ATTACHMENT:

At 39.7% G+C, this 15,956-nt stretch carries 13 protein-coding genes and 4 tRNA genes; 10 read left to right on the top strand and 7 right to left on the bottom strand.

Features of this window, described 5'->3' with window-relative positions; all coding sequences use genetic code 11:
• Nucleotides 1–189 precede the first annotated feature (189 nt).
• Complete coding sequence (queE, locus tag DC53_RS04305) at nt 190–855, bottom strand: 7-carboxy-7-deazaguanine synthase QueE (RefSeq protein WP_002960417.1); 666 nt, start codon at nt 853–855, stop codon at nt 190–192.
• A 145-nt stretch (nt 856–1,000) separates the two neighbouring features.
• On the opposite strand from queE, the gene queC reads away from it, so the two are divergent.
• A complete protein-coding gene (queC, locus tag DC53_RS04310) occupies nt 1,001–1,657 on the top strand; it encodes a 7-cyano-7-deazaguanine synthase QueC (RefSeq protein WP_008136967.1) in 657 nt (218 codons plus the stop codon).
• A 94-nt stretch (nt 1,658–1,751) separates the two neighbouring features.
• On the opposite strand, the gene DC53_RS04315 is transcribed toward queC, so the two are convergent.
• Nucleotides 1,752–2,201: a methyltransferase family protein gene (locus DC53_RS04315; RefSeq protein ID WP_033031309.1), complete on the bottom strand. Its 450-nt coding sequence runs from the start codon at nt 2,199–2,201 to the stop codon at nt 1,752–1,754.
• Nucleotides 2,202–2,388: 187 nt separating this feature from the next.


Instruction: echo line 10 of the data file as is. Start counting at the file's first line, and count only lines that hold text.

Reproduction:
• Nucleotides 1,752–2,201: a methyltransferase family protein gene (locus DC53_RS04315; RefSeq protein ID WP_033031309.1), complete on the bottom strand. Its 450-nt coding sequence runs from the start codon at nt 2,199–2,201 to the stop codon at nt 1,752–1,754.